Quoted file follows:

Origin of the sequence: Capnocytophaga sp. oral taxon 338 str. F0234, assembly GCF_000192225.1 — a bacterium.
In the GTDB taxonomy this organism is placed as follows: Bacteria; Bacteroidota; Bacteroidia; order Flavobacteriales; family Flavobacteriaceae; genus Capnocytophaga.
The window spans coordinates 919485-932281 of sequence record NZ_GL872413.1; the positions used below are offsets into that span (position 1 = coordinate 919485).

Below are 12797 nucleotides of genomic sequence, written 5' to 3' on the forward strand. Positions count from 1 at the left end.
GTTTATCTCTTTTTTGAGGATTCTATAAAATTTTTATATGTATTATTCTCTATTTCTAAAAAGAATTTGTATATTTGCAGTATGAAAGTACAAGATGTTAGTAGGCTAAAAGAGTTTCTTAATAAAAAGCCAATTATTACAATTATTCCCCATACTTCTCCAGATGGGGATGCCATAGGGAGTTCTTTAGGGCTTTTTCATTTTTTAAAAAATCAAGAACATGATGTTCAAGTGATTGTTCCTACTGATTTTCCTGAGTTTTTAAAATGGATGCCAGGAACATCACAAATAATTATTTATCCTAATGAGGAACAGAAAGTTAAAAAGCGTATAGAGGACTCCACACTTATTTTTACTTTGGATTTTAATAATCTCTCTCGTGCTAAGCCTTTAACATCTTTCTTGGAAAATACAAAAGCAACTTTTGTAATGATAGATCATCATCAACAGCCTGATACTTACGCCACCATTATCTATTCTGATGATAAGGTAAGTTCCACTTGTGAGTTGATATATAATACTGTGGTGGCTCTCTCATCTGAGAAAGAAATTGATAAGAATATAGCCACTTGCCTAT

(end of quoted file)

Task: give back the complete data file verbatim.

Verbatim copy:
Origin of the sequence: Capnocytophaga sp. oral taxon 338 str. F0234, assembly GCF_000192225.1 — a bacterium.
In the GTDB taxonomy this organism is placed as follows: Bacteria; Bacteroidota; Bacteroidia; order Flavobacteriales; family Flavobacteriaceae; genus Capnocytophaga.
The window spans coordinates 919485-932281 of sequence record NZ_GL872413.1; the positions used below are offsets into that span (position 1 = coordinate 919485).

Below are 12797 nucleotides of genomic sequence, written 5' to 3' on the forward strand. Positions count from 1 at the left end.
GTTTATCTCTTTTTTGAGGATTCTATAAAATTTTTATATGTATTATTCTCTATTTCTAAAAAGAATTTGTATATTTGCAGTATGAAAGTACAAGATGTTAGTAGGCTAAAAGAGTTTCTTAATAAAAAGCCAATTATTACAATTATTCCCCATACTTCTCCAGATGGGGATGCCATAGGGAGTTCTTTAGGGCTTTTTCATTTTTTAAAAAATCAAGAACATGATGTTCAAGTGATTGTTCCTACTGATTTTCCTGAGTTTTTAAAATGGATGCCAGGAACATCACAAATAATTATTTATCCTAATGAGGAACAGAAAGTTAAAAAGCGTATAGAGGACTCCACACTTATTTTTACTTTGGATTTTAATAATCTCTCTCGTGCTAAGCCTTTAACATCTTTCTTGGAAAATACAAAAGCAACTTTTGTAATGATAGATCATCATCAACAGCCTGATACTTACGCCACCATTATCTATTCTGATGATAAGGTAAGTTCCACTTGTGAGTTGATATATAATACTGTGGTGGCTCTCTCATCTGAGAAAGAAATTGATAAGAATATAGCCACTTGCCTAT